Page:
By MORGAN MANNS
Hope. Happiness. Home.
Many may agree these were the feelings felt throughout Good Shepherd Home Thursday morning as residents, families, community members and business leaders toured the facility.
Hope for residents suffering from Alzheimer’s. Happiness of their loved ones. And an overall sense of home between families and staff.
In partnership with the Kumon Institute, Good Shepherd Home is one of 18 facilities in the nation utilizing a non-pharmaceutical treatment called SAIDO that has proven to slow and even reverse the progress of Alzheimer’s, which, according to the Alzheimer’s Association, is the sixth leading cause of death in the United States.
The assisted living facility hosted several events throughout the day Thursday in an effort to demonstrate to Kumon officials what SAIDO offers at the home as well as better acquaint families and community members with the treatment. More than 50 people attended the day’s festivities, including 15 family members who offered their feedback.
“Before she came here (my mother-in-law) laid in bed and complained of a headache all day,” Barb Recker said, stating she brought her in-law, Betty Recker, to Good Shepherd Home when she heard of the SAIDO program. “She’s more active in the activities here and she’s all around a happier person. (SAIDO) has really made a difference in her life and in ours to see her happy.”
The therapy was developed about 15 years ago by the Kumon Institute of Education of Osaka, Japan. It is based on the concept that engaging in the simple, specific therapy stimulates the prefrontal cortex of the brain and can reverse dementia symptoms.
Twenty Good Shepherd Home residents participate in SAIDO, which is a series of exercises — including reading, writing and arithmetic — that are administered five times a week for 30 minutes in an effort to stimulate the prefrontal cortex.
A supporter, or a staff member trained in SAIDO Learning, is paired with one or two learners, or residents, and distributes mathematical materials, reading materials and a number board for learners to complete.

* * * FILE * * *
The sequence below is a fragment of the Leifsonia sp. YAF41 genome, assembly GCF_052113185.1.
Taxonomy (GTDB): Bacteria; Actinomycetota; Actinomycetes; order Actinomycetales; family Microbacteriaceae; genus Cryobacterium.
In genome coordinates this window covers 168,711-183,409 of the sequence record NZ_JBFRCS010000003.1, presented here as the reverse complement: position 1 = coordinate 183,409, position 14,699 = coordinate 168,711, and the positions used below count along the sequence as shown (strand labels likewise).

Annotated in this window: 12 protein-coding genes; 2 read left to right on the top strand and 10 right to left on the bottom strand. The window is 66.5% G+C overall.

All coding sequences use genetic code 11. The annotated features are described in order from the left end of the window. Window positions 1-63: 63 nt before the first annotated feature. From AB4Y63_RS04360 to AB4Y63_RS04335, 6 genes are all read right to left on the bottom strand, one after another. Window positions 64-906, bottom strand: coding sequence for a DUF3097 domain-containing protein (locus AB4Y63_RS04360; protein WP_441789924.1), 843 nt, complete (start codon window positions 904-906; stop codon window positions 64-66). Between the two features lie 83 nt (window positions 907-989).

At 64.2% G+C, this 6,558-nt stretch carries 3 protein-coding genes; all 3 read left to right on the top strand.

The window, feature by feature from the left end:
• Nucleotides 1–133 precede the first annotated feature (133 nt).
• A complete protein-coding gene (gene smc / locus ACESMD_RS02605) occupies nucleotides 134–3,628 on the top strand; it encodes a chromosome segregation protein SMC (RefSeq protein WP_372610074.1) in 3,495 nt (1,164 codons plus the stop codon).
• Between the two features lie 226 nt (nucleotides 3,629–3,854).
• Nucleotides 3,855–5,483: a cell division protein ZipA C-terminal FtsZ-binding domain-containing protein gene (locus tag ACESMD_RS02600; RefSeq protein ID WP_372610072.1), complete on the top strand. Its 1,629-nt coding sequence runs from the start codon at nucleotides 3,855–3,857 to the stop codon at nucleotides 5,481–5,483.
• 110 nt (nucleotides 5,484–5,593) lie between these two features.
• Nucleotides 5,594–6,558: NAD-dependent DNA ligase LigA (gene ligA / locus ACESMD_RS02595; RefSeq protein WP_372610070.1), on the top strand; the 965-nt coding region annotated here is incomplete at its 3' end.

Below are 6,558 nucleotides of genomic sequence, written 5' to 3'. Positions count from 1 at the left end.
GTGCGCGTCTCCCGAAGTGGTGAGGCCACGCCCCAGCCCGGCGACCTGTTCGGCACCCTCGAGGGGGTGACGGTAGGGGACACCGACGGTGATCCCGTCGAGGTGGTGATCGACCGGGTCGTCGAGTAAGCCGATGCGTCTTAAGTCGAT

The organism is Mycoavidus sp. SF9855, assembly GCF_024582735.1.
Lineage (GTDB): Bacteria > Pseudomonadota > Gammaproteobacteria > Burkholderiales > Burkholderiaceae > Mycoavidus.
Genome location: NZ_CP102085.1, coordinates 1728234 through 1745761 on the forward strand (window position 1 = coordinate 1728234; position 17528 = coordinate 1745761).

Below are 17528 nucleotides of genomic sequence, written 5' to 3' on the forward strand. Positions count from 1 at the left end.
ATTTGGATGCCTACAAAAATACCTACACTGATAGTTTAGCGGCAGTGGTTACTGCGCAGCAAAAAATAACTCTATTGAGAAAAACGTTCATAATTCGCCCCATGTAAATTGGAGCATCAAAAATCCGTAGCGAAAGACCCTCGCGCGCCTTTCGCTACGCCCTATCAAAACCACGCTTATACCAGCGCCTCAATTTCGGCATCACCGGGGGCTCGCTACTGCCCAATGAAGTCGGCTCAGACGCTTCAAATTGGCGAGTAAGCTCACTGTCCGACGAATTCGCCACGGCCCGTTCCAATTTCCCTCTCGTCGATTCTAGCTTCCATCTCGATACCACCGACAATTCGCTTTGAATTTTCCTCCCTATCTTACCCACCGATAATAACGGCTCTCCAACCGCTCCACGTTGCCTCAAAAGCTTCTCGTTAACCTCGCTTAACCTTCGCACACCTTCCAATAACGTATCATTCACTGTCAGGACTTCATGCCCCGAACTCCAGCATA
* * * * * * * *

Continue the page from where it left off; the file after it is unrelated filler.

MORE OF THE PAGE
SAIDO Learning Institute Executive Director Chris Muller said there are 1,080 different worksheets on 18 levels and each learner receives a different worksheet every day they attend. After the materials are finished, the supporter will circle each paper and place a large 100 percent for effort.
“The goal of the program is not education,” Muller said. “The education materials are just a medium to activate the cortex. So even if they come up with the incorrect answer, they are still stimulating that prefrontal cortex.
“(The learners) praise them on their effort because receiving praise and positive feedback also activates that cortex.”
The reading materials include different topics that serve as hints and triggers to start communication at the end of the session.
“I think they’ve done a tremendous job,” Sandy Cooley, whose mother Mary Williams is a SAIDO participant, said. “I really believe the program has helped her a lot. ” I’m telling other people about the SAIDO program.”
Good Shepherd Home is licensed to offer the therapy through the Eliza Jennings Senior Community in Cleveland, the first facility to offer the therapy in the United States.
Currently, approximately 75 Good Shepherd Home staff members are trained in the program; however, Nicole Medina, RN, said the entire staff — including kitchen, maintenance, etc. — will be trained.
“This is so that they not only have the tools when they’re in sessions but also so that they have things to offer to residents to keep them stimulated when they’re not in session,” she said, then providing statistics showing patients were either improving or staying the same. “Even if they stayed the same, it means the program is working because they’re not declining.”
Following the press conference, city officials, business leaders and other community members supporting the SAIDO program were invited to a lunch at the nursing home along with board members to ask questions and hear about the program.
“It’s been an extremely moving morning for us to see what’s going on here at Good Shepherd Home,” Shinji Ito, senior vice president of Kumon Learning Therapy Center, said before lunch. “The most important thing about SAIDO is the respect we’re able to give residents. Older adults created our societies and our countries and they deserve our respect. The heart of SAIDO is interacting with those adults with respect in a way that allows them their dignities. For a community to be successful at SAIDO Learning, they need to have respect and I believe Good Shepherd Home is exactly that kind of community.”
For more information, visit www.goodshepherdhome.com/elizajennings.org.